“There’s something all wrong about this. God alone knows what it means.”
Lady’s Bower is the loveliest cottage in Somersetshire—more beautiful, even, than the nearby manor house Crosby Hall. Visitors are often surprised to find this choice property occupied by a servant, but Mrs. Lubbock deserves it after her years of service to the Crosby family. Mrs. Lubbock is enjoying a happy retirement, with her three daughters settled in life. Amy and Isabel are ladies’ maids in London. Lucy, a trained nurse, lives at home with her mother while working in the village hospital. It’s even rumored that Lucy has caught the eye of Dr. Christopher Crosby, the heir to Crosby Hall.
It seems impossible that anything bad could happen in such an idyllic setting. But the Lubbock family’s peaceful life is about to be shattered by violent death…not just once, but again and again. Continue reading “Cottage Sinister (1931) by Q. Patrick”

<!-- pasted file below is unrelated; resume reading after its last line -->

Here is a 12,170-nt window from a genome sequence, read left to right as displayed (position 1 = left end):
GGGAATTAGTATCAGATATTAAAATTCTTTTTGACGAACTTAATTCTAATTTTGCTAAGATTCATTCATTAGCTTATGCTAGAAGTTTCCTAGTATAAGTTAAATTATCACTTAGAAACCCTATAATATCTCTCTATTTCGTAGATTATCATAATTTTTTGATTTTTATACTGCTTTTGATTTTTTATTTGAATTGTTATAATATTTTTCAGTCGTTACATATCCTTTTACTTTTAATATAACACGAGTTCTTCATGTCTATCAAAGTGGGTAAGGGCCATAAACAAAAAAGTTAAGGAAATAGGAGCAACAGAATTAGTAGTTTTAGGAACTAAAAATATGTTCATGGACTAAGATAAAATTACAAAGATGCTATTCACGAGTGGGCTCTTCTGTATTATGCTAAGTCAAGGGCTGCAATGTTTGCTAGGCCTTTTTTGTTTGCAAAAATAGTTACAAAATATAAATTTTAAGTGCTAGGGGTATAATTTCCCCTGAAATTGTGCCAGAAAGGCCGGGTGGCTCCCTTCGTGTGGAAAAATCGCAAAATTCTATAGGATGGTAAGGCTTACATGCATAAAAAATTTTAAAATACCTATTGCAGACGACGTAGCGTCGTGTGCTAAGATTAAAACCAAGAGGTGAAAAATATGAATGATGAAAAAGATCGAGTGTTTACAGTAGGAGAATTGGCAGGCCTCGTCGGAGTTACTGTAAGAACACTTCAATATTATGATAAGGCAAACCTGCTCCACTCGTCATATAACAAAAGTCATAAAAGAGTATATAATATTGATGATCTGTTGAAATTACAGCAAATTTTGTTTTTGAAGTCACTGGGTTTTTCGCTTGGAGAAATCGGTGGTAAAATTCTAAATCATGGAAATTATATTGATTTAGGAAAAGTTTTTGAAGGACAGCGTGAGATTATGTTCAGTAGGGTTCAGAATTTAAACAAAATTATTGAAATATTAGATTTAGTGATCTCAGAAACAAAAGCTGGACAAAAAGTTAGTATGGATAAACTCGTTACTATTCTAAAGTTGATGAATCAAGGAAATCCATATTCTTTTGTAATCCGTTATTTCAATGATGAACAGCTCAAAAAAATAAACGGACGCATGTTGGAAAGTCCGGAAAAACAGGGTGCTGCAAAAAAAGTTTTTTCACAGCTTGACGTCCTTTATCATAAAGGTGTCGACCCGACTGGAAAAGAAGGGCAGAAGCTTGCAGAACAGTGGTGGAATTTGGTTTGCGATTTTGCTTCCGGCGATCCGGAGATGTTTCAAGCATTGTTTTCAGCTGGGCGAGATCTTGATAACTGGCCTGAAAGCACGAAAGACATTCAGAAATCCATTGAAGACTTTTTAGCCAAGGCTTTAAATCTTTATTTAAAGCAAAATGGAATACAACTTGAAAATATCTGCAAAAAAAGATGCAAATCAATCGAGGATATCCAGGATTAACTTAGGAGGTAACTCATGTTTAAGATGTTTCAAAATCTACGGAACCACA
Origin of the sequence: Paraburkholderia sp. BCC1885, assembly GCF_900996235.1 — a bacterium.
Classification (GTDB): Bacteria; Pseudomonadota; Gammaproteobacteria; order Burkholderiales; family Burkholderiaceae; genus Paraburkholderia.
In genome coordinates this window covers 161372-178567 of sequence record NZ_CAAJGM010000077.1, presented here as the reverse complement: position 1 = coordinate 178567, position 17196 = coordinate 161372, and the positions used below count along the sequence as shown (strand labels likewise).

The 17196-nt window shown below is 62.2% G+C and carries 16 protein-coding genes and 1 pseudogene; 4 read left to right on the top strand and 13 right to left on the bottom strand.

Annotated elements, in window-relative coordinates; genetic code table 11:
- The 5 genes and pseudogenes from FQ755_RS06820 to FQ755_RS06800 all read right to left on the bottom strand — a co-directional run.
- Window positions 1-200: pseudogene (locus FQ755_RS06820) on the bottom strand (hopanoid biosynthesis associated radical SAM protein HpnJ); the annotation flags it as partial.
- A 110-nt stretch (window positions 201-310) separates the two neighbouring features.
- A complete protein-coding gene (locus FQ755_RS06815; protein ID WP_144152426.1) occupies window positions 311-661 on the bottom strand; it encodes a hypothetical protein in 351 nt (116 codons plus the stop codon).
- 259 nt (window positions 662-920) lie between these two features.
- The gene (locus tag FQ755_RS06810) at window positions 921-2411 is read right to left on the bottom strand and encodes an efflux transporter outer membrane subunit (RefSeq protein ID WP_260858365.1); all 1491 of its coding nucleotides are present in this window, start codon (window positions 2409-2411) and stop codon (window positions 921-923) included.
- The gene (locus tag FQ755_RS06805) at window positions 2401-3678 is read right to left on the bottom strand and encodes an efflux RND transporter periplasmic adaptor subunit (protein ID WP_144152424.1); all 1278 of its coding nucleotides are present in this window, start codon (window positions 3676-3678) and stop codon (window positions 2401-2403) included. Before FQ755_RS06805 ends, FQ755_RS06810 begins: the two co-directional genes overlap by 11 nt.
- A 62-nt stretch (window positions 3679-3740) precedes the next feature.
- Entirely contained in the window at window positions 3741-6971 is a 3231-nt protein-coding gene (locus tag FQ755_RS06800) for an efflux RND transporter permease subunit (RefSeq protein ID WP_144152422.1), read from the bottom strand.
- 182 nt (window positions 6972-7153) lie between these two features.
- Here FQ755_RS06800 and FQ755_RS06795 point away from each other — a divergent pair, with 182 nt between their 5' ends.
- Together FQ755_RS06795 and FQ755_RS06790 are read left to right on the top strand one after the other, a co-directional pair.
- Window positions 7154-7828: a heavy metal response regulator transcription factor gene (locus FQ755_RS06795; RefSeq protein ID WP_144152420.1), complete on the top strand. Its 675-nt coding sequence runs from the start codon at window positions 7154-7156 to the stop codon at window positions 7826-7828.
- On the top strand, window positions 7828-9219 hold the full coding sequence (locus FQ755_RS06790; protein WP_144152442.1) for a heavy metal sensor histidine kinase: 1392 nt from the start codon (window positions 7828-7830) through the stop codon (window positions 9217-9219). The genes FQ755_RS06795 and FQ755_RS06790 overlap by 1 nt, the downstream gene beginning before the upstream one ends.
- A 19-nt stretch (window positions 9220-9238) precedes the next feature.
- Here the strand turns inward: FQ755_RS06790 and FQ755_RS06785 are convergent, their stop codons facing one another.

“The case,” he said slowly, “far from being solved, has just begun.”
Racing up Arrow Mountain in a desperate attempt to escape the forest fire that has cut off the road behind them, Inspector Richard Queen and his son Ellery are relieved to discover a house at the top of the mountain. Their refuge is short-lived, however. Something strange is going on at the Xavier mansion, a situation that can only end in murder. As the flames creep higher and higher up the mountain, the entire group is facing certain death. What they don’t know is how that death will come—from the fire, or at the hands of a human killer. Continue reading “The Siamese Twin Mystery (1933) by Ellery Queen”